MEDICINE MATTERS: Vancouver civic officials admit concerns over 4/20 but say there’s little to do

This post was originally published on this site

My story last week about an increase in the number of calls to Poison Control on the annual 4/20 event in downtown Vancouver was meant to include a response from the City of Vancouver. But it came only today from Ellie Lambert, the communications manager.

I’m posting it below because it’s basically an admission that, except for police, fire and ambulance presence at the event that draws crowds estimated at up to 100,000, the City takes a hands-off approach.

Today, a colleague reports in this story that American research is showing fatal accidents spike around 4/20 events. It is clearly not an innocuous event. Just like those where people get drunk and do dumb, dangerous things.

The next 4/20 is just a month and a half away so after reading the comments below, feel free to let us know if you think there’s more the City could/should be doing to protect the health and safety interests of 4/20 attendees and all others. Here are the comments from Lambert: 

“The risks associated with consumption of edible cannabis products, as outlined in the BCMJ study, represent a significant concern for the City.  In the case of medical marijuana retail operations, the City’s licensing framework prohibits the sale of edibles.  We understand that prohibition is consistent with pending changes in cannabis regulation at the federal level.   

With respect to the 4/20 event, our foremost concern is for the safety of individuals attending the event and the general public.  We echo the concerns of Vancouver Coastal Health in telling people its buyer beware. People should avoid edible products which are more likely to result in poisonings.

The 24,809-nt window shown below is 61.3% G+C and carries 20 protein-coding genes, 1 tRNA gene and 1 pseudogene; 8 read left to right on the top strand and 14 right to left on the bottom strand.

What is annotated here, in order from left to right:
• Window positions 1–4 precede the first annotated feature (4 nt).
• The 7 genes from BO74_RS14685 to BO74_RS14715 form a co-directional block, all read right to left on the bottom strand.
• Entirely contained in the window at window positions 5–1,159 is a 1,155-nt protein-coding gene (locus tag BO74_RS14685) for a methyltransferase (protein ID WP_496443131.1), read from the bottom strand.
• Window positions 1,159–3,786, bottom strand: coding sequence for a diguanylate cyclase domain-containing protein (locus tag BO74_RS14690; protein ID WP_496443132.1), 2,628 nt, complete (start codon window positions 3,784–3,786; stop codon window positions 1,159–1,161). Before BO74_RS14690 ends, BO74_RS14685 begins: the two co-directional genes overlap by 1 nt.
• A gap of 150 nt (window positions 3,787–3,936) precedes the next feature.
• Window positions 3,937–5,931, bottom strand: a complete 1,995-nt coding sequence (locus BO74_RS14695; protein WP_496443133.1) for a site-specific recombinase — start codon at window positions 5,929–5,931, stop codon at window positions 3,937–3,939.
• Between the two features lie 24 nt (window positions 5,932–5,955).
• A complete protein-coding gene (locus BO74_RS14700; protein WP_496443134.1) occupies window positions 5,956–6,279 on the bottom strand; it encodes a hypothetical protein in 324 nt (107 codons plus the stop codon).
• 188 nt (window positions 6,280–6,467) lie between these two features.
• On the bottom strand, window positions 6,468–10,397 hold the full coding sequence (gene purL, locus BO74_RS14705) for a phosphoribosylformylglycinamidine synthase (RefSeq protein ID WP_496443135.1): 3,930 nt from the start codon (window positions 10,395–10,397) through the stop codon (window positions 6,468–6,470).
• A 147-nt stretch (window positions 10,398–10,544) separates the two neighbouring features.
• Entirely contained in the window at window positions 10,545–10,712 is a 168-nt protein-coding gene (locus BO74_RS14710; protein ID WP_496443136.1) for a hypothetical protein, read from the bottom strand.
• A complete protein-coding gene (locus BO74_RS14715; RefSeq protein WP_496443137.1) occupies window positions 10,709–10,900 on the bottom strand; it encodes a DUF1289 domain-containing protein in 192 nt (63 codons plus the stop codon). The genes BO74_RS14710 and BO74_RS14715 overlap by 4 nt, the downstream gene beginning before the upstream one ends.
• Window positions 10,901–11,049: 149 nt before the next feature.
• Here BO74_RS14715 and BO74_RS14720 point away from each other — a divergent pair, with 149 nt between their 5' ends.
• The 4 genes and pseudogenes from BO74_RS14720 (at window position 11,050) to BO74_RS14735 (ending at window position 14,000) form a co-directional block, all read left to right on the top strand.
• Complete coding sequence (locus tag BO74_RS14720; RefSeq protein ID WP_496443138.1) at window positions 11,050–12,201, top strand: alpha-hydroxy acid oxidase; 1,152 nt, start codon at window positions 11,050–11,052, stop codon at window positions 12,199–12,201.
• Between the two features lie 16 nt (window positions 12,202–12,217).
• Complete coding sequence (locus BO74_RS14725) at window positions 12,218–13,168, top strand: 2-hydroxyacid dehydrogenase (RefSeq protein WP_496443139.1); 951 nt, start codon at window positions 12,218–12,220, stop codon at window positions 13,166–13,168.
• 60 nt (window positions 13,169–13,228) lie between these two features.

The event is not sanctioned by the City or Park Board and is conducted without permits.  Concerns regarding the distribution and consumption of edibles have been conveyed to the event organizers, however, given the unsanctioned nature of the event, the City has limited capacity to impose conditions on organizers or attendees.  The number of participants also presents a practical challenge to enforcement of Park Board or City bylaws. 

We work closely with the Vancouver Police Department, Vancouver Fire & Rescue Services and BC Emergency Health Services in managing the impacts of the event.  However, given the size of the event, our focus in planning and allocating resources to address public safety has been on crowd management, emergency medical response and public order, rather than by-law enforcement.”

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